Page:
By Joshua Resnek
The City of Everett is suing to overturn a 1999 tax agreement that gave a large tax break to the Exelon power plants on Everett property on the shore of the Mystic River.
The city has hired the powerful Boston law firm of Mintz Levin to litigate the issue.
Leading the team of lawyers for Mintz Levin is former Governor William Weld.
One of the chief questions surrounding the suit is exactly how much Mintz Levin and the former governor are being paid to litigate an issue with an apparently small chance of being settled in the city’s favor.
Efforts to get a copy of the city’s contract to read the small print and to see what the city is paying the high powered legal firm were unsuccessful.
The Leader Herald was told by officials in the mayor’s office to file a FOIA in order for the city solicitor to send us a contract.
FOIA stands for Freedom of Information Act.
The city has ten days to comply with the request.
Exelon, the power giant who owns the facilities, and a series of previous owners, paid the city approximately $300 million in taxes since 2000.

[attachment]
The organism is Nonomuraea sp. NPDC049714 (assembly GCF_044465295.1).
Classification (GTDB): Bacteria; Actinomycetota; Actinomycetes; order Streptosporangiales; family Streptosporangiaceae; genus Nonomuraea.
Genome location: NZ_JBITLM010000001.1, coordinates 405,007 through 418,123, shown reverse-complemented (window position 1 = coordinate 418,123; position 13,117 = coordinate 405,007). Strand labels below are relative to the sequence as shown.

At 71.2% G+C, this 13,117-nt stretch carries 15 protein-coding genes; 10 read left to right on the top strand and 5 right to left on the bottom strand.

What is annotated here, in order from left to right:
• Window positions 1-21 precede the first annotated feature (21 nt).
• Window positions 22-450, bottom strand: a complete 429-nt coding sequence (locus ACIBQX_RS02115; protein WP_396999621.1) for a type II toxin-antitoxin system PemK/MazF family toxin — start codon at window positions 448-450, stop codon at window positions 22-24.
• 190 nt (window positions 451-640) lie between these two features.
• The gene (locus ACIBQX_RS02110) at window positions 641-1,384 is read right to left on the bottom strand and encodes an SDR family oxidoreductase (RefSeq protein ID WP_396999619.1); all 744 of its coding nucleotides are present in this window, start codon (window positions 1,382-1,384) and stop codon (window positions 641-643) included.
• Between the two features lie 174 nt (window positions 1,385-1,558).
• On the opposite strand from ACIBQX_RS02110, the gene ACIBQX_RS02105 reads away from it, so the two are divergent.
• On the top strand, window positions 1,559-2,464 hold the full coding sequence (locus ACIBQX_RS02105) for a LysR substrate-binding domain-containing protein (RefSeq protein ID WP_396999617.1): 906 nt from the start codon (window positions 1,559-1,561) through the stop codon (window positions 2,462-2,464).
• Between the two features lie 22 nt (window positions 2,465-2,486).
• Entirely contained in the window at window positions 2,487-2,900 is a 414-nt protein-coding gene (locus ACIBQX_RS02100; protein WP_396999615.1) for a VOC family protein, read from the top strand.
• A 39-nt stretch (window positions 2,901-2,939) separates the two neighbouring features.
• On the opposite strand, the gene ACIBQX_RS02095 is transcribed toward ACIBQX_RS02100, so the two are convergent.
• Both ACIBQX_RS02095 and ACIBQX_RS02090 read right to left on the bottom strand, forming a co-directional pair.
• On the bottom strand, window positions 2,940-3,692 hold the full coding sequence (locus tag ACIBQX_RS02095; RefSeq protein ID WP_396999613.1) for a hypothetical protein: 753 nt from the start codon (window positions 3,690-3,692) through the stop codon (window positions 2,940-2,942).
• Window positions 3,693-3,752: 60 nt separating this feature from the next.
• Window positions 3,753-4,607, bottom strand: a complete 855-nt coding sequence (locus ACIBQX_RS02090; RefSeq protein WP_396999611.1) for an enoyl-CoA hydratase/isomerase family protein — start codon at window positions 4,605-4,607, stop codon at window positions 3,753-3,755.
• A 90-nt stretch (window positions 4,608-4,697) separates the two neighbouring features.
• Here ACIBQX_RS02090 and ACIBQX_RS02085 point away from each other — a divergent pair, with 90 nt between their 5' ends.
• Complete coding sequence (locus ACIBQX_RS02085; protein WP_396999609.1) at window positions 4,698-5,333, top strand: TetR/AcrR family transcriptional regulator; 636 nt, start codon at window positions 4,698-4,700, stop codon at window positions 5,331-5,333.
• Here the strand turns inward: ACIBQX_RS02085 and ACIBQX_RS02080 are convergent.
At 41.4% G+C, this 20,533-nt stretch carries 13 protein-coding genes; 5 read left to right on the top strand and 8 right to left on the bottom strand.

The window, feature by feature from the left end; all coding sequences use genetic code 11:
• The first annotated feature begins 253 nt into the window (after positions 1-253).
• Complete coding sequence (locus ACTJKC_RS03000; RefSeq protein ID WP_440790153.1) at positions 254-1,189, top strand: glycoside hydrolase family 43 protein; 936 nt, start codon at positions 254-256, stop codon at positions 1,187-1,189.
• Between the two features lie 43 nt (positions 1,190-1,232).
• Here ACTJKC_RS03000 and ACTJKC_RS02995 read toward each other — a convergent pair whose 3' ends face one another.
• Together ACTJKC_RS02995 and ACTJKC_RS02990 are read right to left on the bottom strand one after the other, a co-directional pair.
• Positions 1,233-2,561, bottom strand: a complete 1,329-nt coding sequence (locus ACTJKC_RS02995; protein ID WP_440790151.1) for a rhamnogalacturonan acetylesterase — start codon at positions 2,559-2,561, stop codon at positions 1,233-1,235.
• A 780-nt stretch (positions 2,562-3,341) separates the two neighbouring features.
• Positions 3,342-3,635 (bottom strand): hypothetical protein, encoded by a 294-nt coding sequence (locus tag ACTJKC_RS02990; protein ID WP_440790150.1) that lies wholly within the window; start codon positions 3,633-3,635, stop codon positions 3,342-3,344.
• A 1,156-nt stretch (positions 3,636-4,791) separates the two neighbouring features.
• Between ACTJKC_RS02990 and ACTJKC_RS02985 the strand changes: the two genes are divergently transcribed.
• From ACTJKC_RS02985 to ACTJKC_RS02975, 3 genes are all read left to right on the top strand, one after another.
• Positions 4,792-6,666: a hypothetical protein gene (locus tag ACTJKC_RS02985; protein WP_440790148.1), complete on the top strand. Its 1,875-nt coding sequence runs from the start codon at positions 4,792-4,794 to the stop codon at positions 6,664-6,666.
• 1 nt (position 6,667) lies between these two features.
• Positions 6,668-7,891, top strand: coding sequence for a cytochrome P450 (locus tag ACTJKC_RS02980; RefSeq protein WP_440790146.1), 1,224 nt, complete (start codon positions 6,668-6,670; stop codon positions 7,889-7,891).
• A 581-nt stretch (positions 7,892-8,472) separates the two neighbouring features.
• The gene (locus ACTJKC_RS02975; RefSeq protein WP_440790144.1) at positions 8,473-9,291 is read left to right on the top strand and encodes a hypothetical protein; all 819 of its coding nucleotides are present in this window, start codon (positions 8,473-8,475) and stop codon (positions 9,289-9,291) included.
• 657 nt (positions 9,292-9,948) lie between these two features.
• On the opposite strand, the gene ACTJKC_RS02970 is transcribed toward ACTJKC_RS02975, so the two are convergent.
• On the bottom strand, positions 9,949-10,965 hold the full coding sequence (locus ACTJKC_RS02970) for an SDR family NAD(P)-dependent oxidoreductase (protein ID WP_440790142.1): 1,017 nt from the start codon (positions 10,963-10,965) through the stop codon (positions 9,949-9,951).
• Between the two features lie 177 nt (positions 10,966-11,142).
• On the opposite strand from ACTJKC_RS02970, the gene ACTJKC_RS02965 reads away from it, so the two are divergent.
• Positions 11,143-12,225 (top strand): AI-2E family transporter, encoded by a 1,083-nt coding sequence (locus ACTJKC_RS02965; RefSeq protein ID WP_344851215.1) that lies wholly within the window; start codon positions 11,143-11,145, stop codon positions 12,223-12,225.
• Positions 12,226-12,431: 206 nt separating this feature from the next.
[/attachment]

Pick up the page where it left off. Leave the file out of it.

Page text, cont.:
Exelon claims the deal is fair.
The city claims it has been cheated.
The city wants more.
The 20 year tax agreement under which the payments were made and are continuing to be made– called a TIF – ends in 2020.
For the first ten years, the city received by agreement $17.5 million a year.
For the next decade, the city was paid closer to $15 million a year.
Before the arrival of Wynn’s casino project, Exelon was the city’s largest taxpayer and actually remains the largest taxpayer until Wynn opens the doors to his casino-hotel project in 2019.
Everett is alleging that the power plant is worth much more than when the deal was consummated, a point contested by Exelon, and therefore Exelon should be paying much more in property taxes to the city.
Exelon is one of the largest energy suppliers in the United States.
Exelon employs 34,000 people.
It’s stock is listed on the New York Stock Exchange today at $38 a share.